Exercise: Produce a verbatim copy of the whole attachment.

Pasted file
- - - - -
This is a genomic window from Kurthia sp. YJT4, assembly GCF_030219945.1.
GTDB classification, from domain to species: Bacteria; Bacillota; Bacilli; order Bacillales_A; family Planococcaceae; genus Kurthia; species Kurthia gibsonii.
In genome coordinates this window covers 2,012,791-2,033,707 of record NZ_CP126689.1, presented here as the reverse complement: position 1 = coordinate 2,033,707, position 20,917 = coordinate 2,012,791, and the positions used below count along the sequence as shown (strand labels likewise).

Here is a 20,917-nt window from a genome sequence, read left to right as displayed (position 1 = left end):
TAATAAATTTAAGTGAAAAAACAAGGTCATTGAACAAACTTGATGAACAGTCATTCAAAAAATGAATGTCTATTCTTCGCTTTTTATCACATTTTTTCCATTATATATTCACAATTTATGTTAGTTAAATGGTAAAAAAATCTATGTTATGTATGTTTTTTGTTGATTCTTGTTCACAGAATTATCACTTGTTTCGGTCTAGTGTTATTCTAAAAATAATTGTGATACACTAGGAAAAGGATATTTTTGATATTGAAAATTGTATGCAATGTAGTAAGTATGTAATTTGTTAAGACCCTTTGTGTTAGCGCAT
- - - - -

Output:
This is a genomic window from Kurthia sp. YJT4, assembly GCF_030219945.1.
GTDB classification, from domain to species: Bacteria; Bacillota; Bacilli; order Bacillales_A; family Planococcaceae; genus Kurthia; species Kurthia gibsonii.
In genome coordinates this window covers 2,012,791-2,033,707 of record NZ_CP126689.1, presented here as the reverse complement: position 1 = coordinate 2,033,707, position 20,917 = coordinate 2,012,791, and the positions used below count along the sequence as shown (strand labels likewise).

Here is a 20,917-nt window from a genome sequence, read left to right as displayed (position 1 = left end):
TAATAAATTTAAGTGAAAAAACAAGGTCATTGAACAAACTTGATGAACAGTCATTCAAAAAATGAATGTCTATTCTTCGCTTTTTATCACATTTTTTCCATTATATATTCACAATTTATGTTAGTTAAATGGTAAAAAAATCTATGTTATGTATGTTTTTTGTTGATTCTTGTTCACAGAATTATCACTTGTTTCGGTCTAGTGTTATTCTAAAAATAATTGTGATACACTAGGAAAAGGATATTTTTGATATTGAAAATTGTATGCAATGTAGTAAGTATGTAATTTGTTAAGACCCTTTGTGTTAGCGCAT